At a hearing of the Health, Education, Labor and Pensions Committee, Sen. Markwayne Mullin, R-Okla., challenged Teamsters General President Sean O'Brien to a fight, prompting committee Chair Bernie Sanders to intervene.
The committee hearing, titled Standing Up Against Corporate Greed: How Unions are Improving the Lives of Working Families, featured the heads of several top unions. O'Brien was there on behalf of Teamsters just months after his union secured a major collective bargaining agreement with UPS after workers threatened to strike.
"This is a time and this is a place. You want to run your mouth, we can be two consenting adults. We can finish it here. OK?" Mullin said.
"That is fine, perfect," O'Brien said.
"You want to do it now?" Mullin said.
"I'd love to do it right now," O'Brien said.
"Stand your butt up," Mullin said.
"Then you stand your butt up," O'Brien said as Mullin stood up.
The exchange prompted Sanders to get Mullin to sit back down.
"This is a hearing, and God knows the American people have enough contempt for Congress," Sanders said. "You have questions on any economic issues, anything said, go for it. We're not here to talk about physical abuse."
The encounter was not the first time the two have engaged in a heated argument. Mullin expressed frustration about how unionized workers affected his plumbing business.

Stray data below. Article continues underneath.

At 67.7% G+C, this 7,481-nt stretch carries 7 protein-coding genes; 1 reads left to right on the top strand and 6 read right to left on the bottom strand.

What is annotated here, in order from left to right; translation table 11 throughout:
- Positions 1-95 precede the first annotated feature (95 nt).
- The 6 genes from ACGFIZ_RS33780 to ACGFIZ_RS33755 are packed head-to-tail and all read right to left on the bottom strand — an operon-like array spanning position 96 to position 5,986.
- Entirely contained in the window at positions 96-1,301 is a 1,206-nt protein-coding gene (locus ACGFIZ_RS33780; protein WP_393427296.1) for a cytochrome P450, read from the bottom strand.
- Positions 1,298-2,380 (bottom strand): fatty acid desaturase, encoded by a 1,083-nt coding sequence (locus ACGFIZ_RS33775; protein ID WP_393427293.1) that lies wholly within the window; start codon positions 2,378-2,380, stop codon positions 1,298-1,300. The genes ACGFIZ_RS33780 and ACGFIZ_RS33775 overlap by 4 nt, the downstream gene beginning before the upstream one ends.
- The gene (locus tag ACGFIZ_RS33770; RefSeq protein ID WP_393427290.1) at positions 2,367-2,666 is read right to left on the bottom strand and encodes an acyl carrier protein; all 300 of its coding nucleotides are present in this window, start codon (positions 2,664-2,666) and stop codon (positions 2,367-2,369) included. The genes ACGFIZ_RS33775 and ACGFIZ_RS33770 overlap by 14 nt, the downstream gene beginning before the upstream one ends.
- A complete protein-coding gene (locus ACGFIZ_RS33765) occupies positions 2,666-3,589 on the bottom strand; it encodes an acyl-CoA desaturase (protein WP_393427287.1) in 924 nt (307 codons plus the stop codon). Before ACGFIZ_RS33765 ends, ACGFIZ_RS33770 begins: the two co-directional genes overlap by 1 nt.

"Back in 2009, you guys tried to unionize me," Mullin said, adding that he was paying employees better than unionized workers. "Because we started bidding union jobs and winning those, union pipefitters decided to come after us."
O'Brien went on to claim that Mullin was a "greedy CEO" who "hides money."
Mullin said at the March 2023 hearing that he supports union workers' right to join a union but said members should not be obligated to join a union.
On Tuesday, O'Brien testified that the recent contract with UPS was an example of how unions are holding employers accountable.
"The extreme consolidation of wealth and power in this country is a crisis that deserves Congress’ immediate and full attention, but working Americans are not waiting to be saved by their elected officials. Workers are taking action to improve their standard of living, stay safe, and have a voice at work by organizing and building worker power," he said.
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